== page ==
## Test26 Section 3 #24

Prepare for the LSAT or discuss it with others in this forum.
mz253

Posts: 319
Joined: Thu Mar 25, 2010 11:18 pm

### Test26 Section 3 #24

Doesn't make any sense to me. it quantifies "individuals who buy new cars today", why does it have to do the proportion of sales?

mz253

Posts: 319
Joined: Thu Mar 25, 2010 11:18 pm

### Re: Test26 Section 3 #24

skip james

Posts: 262
Joined: Sat Sep 19, 2009 2:53 am

### Re: Test26 Section 3 #24

Premise: Average Price (over 25 years) paid for a new car has increased relative to average income of an individual.

Conclusion: Individuals who buy new cars spend more relative to their income than there counterparts 25 years ago.

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Look, the argument has a single premise and a conclusion, so structurally, it's simple. But that doesn't mean it's easy. In fact, for these sorts of arguments, the trick lies in a subtlety. In this particular argument, the trick lies in a grammatical subtlety (and this is pretty huge in really understanding the tricks of the LSAT, looking at the grammar, that is).

In the premise the author talks about the average price of a new car RELATIVE to the average income OF AN INDIVIDUAL.

We could express that idea like this:

the [average price spent on a new car] RELATIVE to [the average income of individuals] has gone up over 25 years.

the conclusion however, says that the individuals spend, on average, more relative to THEIR incomes than 25 years ago.

So first, anytime I see an 'ambiguous noun', as I call it, anything like 'their, that, his, her, etc' I always replace it with the original, more clear, noun. Here, the word 'THEIR' refers to INDIVIDUALS.

so we could express the conclusion like this (and I will express it in the same 'form' as the premise):

the [average price spent on a new car by individuals] relative to [the average income of individuals] has gone up over 25 years.

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Since I went through the trouble of (1) reinterpreting the premise and conclusion into the basic idea and then (2) made the effort to express the conclusion and premise in parallel structure, the gap becomes clear. The premise:

the [average price spent on a new car] RELATIVE to [aver income of individuals] has gone up over 25 years.

differs from the conclusion:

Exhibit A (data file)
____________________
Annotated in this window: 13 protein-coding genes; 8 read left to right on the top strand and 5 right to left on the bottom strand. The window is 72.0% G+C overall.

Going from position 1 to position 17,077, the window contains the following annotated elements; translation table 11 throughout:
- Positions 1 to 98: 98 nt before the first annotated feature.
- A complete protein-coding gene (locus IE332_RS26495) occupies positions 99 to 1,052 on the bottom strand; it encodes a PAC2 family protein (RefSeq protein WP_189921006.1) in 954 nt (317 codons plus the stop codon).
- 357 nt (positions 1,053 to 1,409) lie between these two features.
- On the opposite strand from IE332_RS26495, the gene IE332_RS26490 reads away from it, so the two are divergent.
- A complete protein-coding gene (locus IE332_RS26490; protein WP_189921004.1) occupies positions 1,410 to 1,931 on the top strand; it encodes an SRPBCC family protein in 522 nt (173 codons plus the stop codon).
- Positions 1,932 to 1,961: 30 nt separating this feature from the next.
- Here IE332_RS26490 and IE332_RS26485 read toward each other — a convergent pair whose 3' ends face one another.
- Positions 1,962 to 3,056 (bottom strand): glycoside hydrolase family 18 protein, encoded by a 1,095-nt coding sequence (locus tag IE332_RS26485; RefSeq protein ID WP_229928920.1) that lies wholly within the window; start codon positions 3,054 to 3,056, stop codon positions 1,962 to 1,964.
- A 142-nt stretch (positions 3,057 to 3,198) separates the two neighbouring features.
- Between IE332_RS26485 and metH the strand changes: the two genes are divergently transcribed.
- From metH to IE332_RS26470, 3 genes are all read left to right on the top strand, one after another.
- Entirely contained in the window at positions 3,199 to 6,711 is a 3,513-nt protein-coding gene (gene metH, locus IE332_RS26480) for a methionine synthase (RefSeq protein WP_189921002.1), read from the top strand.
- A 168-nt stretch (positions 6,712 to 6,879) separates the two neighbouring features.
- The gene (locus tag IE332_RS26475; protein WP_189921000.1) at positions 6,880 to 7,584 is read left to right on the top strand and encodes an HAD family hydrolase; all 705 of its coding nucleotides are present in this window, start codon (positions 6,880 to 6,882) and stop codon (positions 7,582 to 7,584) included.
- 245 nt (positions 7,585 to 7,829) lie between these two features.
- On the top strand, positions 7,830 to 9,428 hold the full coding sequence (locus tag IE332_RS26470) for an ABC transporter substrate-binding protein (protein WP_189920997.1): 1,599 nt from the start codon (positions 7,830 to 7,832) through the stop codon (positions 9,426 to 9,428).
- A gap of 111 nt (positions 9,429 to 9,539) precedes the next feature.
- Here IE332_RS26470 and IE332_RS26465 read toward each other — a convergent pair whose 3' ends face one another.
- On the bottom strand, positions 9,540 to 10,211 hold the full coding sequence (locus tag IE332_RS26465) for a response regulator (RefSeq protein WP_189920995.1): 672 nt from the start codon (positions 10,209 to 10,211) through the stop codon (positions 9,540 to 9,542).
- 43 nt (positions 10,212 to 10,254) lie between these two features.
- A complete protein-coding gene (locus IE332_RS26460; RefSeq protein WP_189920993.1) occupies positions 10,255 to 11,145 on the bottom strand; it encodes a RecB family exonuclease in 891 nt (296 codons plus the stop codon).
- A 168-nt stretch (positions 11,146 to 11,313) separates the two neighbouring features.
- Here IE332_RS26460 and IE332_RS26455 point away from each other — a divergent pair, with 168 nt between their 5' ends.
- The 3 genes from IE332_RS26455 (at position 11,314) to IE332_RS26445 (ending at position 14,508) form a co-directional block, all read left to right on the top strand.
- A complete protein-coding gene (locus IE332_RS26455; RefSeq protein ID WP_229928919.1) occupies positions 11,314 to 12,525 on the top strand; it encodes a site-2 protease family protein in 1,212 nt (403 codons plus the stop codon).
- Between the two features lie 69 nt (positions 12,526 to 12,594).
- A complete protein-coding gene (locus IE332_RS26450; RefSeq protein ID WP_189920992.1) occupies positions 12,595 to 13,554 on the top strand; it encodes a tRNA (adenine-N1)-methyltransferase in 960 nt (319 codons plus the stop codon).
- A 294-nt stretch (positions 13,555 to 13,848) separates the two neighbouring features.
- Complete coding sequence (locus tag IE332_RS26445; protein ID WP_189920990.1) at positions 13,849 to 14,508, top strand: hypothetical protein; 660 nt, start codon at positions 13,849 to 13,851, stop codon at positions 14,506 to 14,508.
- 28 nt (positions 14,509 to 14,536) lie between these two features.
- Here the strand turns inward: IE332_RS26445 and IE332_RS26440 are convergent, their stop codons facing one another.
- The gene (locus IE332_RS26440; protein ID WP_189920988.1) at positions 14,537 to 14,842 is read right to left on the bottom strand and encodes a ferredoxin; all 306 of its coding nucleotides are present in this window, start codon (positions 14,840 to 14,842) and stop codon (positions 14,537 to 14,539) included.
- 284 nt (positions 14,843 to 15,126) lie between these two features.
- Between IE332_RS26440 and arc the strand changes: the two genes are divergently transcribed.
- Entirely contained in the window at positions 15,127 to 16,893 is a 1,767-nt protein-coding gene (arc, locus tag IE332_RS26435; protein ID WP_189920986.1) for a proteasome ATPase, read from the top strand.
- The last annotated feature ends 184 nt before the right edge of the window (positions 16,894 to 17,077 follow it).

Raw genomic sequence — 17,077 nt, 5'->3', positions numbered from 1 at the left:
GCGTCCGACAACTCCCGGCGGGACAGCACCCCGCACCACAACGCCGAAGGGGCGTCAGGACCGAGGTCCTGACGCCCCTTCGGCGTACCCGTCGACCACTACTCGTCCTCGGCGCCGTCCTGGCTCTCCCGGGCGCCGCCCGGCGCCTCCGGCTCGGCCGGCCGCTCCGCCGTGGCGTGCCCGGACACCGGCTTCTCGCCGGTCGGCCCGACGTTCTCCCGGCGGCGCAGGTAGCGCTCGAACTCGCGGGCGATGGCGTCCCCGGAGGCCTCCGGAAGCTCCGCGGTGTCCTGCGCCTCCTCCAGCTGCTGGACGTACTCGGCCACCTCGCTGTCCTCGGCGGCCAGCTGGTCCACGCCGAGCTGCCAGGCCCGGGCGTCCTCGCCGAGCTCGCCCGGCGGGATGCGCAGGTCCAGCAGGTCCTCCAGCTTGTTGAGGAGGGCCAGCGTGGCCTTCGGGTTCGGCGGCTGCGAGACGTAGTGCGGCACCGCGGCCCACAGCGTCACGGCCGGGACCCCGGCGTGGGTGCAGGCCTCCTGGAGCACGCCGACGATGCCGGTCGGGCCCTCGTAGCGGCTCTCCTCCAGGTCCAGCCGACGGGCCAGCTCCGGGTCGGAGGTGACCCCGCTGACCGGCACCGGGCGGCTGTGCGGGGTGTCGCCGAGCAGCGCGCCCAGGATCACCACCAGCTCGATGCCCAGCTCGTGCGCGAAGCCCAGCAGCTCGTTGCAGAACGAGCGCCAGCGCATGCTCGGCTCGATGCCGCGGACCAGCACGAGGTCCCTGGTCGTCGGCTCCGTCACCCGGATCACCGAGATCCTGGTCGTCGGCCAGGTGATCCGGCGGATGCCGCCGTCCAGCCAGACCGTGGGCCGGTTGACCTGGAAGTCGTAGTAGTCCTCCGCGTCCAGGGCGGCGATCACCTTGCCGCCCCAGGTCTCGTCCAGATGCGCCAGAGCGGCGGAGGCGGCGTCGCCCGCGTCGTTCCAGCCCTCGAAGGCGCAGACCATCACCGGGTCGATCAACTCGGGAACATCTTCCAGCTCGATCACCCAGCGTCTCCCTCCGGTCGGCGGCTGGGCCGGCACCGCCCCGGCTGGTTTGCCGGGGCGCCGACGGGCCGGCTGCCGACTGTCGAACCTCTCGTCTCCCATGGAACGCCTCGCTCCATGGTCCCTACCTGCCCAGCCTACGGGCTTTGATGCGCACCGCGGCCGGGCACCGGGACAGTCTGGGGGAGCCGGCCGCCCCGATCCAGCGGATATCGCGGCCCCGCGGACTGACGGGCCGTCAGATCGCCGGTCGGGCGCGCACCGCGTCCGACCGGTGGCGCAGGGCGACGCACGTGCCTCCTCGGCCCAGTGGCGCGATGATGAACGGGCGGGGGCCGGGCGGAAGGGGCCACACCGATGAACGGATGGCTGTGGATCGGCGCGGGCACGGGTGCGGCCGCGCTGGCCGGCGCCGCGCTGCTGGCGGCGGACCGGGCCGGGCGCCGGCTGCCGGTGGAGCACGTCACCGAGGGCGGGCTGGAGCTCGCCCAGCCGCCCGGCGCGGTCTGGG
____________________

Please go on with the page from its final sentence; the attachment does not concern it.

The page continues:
the [average price spent on a new car by INDIVIDUALS] relative to [the average income of individuals] has gone up over 25 years.

in that the average price spent buying a new car DOES NOT have to be the average price spent buying a new car by individuals. The former group can include NON-individuals (I would assume families or something), while the latter group doesn't include NON-individuals.

If this were a strengthen question, the correct answer would be the one that tried to make [the average price spent on a new car] EQUIVALENT to [the average price spent on a new car BY INDIVIDUALS].

Since this is a weaken, the correct answer MUST make the [the average price spent on a new car] different from the [average price spent on a new car by individuals]. Hence E.

sayan

Posts: 321
Joined: Mon Dec 15, 2008 7:05 am

### Re: Test26 Section 3 #24

Actually I think E is the answer because it suggests that more used cars are being sold which could have increased less relative to individuals' income over the same period thus calling into question the conclusion that people are spending more relative to their income on cars.

I think the subtlety is in the phrasing "price paid for a new car". For some people, that could mean a car that is replacing the old car, whether the new car is used or not, and so one could misconstrue E as a non-weakener.

skip james

Posts: 262
Joined: Sat Sep 19, 2009 2:53 am

### Re: Test26 Section 3 #24

sayan wrote:Actually I think E is the answer because it suggests that more used cars are being sold which could have increased less relative to individuals' income over the same period thus calling into question the conclusion that people are spending more relative to their income on cars.

er... that doesn't actually work.

E says this: sales to individuals make up a smaller proportion of all new car sales than they did 25 years ago.

So answer choice E doesn't even broach the subject of car sales that don't involve new cars. The basic idea behind answer choice E is that if individuals make up a smaller proportion of new car sales than 25 years ago, then there is larger proportion of non-individuals who are buying news cars than 25 years ago.

Thus, if that is true, then the relative increase of the average price of a new car being sold to an individual's income would not suggest that the amount an individual spent on a new car has increased relative to that individual's income, since the increase in the average price of a new car being sold could be attributable to this other group of non-individuals. For all we know, the average price that individuals spend buying new cars could have stayed the same or dropped, if the non-individuals buying new cars made up that difference and thus accounted for the rise in the average price of buying a new car over the last 25 years.

mz253

Posts: 319
Joined: Thu Mar 25, 2010 11:18 pm

### Re: Test26 Section 3 #24

thank you guys so much!!
skip james, are you a LSAT tutor or something? it seems that your answer is really really professional